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REPORT: CITY 0, SPURS 2

Posted on 18 March 2006  - 12:00

Aaron Lennon's first goal for us and another from Robbie Keane secured a vital victory at St Andrews on Saturday.

Aaron Lennon's first goal for us and another from Robbie Keane secured a vital victory at St Andrews on Saturday.

Speedy winger Lennon - one of three changes made by Martin Jol - was on the spot to convert when Jermain Defoe's cross evaded Jermaine Jenas after 65 minutes. Lennon controlled, shifted onto his left foot and drilled into the corner.

We had a number of breakaway chances in the first half that didn't come to much but we showed a clinical edge after 77 minutes as Keane bagged the crucial second goal and a much-needed fifth away win of the Premiership campaign.

The pressure was on with Arsenal, Blackburn and Bolton all winning before we kicked-off but the lads delivered when it mattered.

Defoe in for Mido and Kelly for Paul Stalteri were other two changes with Mido, Stalteri and Teemu Tainio all on the bench.

For Kelly, his inclusion was a timely reward for his displays in the reserve side where he has scored two goals in his last two outings. He showed good early poise in setting Defoe off on a run towards goal, but Maik Taylor was first to a slightly over hit through ball. Taylor was then alert in fielding a low driven free-kick from Michael Carrick.

The was a momentary scare on seven minutes when Jenas was dispossessed in a robust fashion by Nicky Butt, which allowed former Brentford man DJ Campbell a dart on goal. After a couple of twists and turns, he ran out of space and Paul Robinson was not tested.

Two minutes later Emile Heskey powered past Ledley King to the right of the area and drilled across goal - only Michael Dawson deflecting the ball slightly out of the path of Campbell prevented what would have been a probable opener.

Birmingham were in their stride and applying the early pressure. It was Steve Bruce's side showing more purpose as the clock ticked towards the half hour mark. However, a sprint from Jenas looked like it might just create an opening before his pass located Defoe in an offside position.

Heskey embarked on a similar dash to Jenas at the other, but went down a little too easily in the penalty area under pressure from a retreating King.

It was not a fluent or flowing half from our point of view, passes were going astray and there was a lack of cohesion in the build-up. The home side will have been happier with their work in the first 45 minutes, but it was so nearly undone when Jenas sped down the right and crossed low into the path of Keane in front of goal. It took a brave and excellent block by Mario Melchiot to prevent his side falling behind.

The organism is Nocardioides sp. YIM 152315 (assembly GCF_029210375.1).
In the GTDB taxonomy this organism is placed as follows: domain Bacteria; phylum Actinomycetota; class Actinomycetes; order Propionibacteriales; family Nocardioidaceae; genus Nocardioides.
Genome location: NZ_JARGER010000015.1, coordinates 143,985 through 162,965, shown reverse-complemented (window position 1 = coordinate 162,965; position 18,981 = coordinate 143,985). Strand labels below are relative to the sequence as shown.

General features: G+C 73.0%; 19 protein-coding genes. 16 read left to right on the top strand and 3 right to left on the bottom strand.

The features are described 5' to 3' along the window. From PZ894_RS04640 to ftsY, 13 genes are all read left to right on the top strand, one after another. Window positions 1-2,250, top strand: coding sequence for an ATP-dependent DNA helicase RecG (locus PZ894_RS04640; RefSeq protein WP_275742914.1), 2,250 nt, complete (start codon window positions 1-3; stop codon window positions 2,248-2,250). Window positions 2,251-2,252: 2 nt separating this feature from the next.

A flick by Keane after a scrappy first eighty minutes to the second period set Defoe scurrying away before unleashing a rising shot that Taylor did well to tip over. From the resulting corner, Dawson took aim towards opening his account, but his drive was deflected away in front goal by Butt with what looked like his arm.

Mikael Forssell was introduced in place of the troublesome Heskey just before the hour mark, but the next attacking player to make a big impression was Lennon. It was Defoe who showed the battling qualities to shake off both Melchiot and Cunningham to the left of the Birmingham area and managed to squirt the ball into the box where Lennon was waiting to pounce.

After taking a touch or two, the speedy winger steered the ball low past Taylor and into the bottom right hand corner of the net for his first Spurs goal. Cue joy from the travelling thousands who braved the freezing cold.

Birmingham responded but kept coming up against the towering presence of Dawson.

On 77 minutes came the sweetest of moves that led to the always crucial second being netted by Keane. Lennon and Kelly between them squeezed the ball to Carrick near the half way line and the England man dispatched a precision pass down the flank which was seized on by Jenas.

Jenas once again showed his speed but also a brilliant low pass across the six yard box which presented Keane with an open invitation to score at the far post which he was not about to refuse.